Only half of schools plan to continue offering AS levels across all subjects from September, a survey by university admissions body UCAS has found.
Two-thirds of the 469 schools questioned said they would have AS levels in some form. However, 18 per cent remain undecided.
As part of government reforms, new A level qualifications are being introduced which will see a return to terminal examination at the end of the two-year courses.
Teaching for the first tranche of reformed A levels begins in September 2015, with others to follow in 2016 and 2017.
As part of the reforms, the link between AS and A levels is being cut from September.
It means that from September 2018, young people in England will be making university applications with a full set of reformed A levels (A levels from Northern Ireland and Wales will remain in the AS/A2 format).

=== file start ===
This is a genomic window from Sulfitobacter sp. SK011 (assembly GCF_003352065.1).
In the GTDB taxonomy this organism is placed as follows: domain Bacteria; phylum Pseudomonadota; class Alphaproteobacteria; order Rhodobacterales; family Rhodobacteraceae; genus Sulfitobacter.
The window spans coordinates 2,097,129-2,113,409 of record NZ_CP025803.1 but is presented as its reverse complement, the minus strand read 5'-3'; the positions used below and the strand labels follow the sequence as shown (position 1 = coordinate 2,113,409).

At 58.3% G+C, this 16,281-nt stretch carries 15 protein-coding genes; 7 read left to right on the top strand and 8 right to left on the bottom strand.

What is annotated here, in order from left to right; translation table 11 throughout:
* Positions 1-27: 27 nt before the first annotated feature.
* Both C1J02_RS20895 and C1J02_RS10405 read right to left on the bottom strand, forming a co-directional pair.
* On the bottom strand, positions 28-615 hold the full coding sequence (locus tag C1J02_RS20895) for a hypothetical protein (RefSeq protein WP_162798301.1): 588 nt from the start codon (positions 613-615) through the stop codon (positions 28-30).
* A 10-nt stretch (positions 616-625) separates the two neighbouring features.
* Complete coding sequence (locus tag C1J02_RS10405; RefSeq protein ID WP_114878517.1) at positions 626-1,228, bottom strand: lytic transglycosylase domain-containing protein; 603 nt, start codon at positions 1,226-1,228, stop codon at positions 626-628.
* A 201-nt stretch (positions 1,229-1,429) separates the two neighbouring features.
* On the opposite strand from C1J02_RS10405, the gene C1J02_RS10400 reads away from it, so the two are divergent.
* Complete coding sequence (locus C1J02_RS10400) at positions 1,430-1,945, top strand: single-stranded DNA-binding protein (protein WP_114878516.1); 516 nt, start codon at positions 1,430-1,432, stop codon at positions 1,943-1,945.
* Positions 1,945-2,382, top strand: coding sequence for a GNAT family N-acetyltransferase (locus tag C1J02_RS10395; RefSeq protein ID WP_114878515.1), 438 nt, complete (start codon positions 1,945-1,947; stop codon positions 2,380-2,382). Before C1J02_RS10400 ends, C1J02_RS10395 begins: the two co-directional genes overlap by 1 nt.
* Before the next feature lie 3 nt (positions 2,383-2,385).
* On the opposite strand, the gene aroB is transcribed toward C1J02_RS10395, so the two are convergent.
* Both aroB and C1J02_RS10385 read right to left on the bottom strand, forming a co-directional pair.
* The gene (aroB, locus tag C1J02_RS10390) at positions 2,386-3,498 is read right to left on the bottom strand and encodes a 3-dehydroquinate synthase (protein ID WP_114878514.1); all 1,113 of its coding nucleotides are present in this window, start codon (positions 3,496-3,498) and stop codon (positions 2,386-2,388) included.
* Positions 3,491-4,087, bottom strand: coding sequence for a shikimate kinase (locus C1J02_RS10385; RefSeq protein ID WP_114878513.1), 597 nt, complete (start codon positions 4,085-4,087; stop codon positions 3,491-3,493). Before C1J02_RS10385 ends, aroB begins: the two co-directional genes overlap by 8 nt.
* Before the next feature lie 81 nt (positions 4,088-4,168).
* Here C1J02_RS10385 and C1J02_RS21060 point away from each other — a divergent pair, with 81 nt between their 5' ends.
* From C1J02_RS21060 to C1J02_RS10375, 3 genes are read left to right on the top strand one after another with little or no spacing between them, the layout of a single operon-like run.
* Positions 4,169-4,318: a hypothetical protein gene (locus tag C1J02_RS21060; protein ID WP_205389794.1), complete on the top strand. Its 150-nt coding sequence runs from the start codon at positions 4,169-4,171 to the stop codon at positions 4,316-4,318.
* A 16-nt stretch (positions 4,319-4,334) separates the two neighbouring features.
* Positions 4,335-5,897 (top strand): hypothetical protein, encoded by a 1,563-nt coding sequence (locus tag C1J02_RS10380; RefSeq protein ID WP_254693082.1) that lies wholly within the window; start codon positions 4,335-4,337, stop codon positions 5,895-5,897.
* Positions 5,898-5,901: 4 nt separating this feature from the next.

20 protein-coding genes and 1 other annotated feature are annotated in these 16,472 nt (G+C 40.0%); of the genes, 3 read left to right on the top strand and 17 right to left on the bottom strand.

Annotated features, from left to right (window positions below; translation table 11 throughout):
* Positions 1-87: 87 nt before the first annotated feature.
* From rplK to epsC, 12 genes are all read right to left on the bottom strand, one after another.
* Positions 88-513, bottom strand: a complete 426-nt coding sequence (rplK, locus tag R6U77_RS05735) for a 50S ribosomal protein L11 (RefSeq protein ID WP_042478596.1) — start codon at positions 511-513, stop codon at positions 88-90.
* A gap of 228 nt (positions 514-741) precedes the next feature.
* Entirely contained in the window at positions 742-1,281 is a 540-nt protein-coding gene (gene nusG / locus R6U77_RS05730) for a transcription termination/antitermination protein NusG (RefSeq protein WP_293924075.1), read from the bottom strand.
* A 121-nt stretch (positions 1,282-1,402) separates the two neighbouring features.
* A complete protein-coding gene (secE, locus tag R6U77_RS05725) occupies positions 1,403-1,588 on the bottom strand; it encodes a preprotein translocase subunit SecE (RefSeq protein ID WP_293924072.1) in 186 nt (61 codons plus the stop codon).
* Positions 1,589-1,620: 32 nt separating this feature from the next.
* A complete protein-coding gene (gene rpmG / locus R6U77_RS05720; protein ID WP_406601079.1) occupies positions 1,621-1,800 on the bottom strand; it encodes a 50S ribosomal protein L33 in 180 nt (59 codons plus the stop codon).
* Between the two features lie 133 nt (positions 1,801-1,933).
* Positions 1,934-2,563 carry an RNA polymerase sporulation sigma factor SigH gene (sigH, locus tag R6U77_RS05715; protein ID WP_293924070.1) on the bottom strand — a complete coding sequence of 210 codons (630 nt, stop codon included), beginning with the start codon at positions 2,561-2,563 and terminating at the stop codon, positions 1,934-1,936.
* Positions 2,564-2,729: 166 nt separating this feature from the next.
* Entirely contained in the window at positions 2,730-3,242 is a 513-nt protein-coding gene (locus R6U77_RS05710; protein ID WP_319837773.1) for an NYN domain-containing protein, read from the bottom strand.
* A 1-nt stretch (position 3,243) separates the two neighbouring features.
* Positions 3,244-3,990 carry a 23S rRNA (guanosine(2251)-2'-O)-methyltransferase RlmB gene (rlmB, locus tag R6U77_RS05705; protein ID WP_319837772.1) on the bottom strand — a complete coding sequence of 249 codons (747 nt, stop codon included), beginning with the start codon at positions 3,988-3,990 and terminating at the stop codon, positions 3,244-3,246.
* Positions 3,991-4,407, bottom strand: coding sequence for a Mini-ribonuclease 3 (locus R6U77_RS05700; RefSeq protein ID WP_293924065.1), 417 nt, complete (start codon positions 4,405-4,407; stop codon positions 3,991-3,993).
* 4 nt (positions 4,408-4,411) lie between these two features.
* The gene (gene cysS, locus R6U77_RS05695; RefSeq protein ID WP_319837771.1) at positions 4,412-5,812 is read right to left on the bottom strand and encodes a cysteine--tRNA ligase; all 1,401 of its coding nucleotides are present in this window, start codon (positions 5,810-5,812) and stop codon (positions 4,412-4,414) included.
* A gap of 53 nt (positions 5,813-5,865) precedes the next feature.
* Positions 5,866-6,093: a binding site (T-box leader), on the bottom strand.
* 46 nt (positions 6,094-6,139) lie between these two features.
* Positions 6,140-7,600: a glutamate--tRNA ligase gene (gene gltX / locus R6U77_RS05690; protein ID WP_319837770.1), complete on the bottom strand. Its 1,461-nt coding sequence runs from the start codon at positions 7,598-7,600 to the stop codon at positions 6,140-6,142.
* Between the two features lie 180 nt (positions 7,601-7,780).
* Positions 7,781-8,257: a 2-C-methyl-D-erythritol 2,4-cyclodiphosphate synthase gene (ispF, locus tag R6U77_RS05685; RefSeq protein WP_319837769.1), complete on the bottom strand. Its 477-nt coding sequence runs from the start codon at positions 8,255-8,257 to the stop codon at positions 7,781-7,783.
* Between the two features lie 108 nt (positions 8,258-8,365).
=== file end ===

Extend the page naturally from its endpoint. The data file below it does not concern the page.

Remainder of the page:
The move has been criticised by Cambridge University, which has said that AS levels offer a “strong measure” of how well students are likely to perform at A level.
However, the Department for Education (DfE) has said that AS levels are an “unnecessary burden” on teachers and students and that students will still be able to sit AS levels if they want to.
Around two-thirds of the UCAS respondents said they planned to wait until 2017, when the A level reforms have been completely introduced, before reviewing their qualification programmes.
Mary Curnock Cook, UCAS chief executive, said: “The findings and comments in this survey clearly show a high level of uncertainty among schools and colleges, and a wide range of responses to the A level reform.
“With no one single curriculum model dominating, it is likely that more students will be applying to higher education holding a greater diversity of qualifications.
“I am confident that universities and colleges will be flexible in accommodating this diversity to ensure that students are not disadvantaged as a result of qualification choices made by their school or college.” Photo: iStock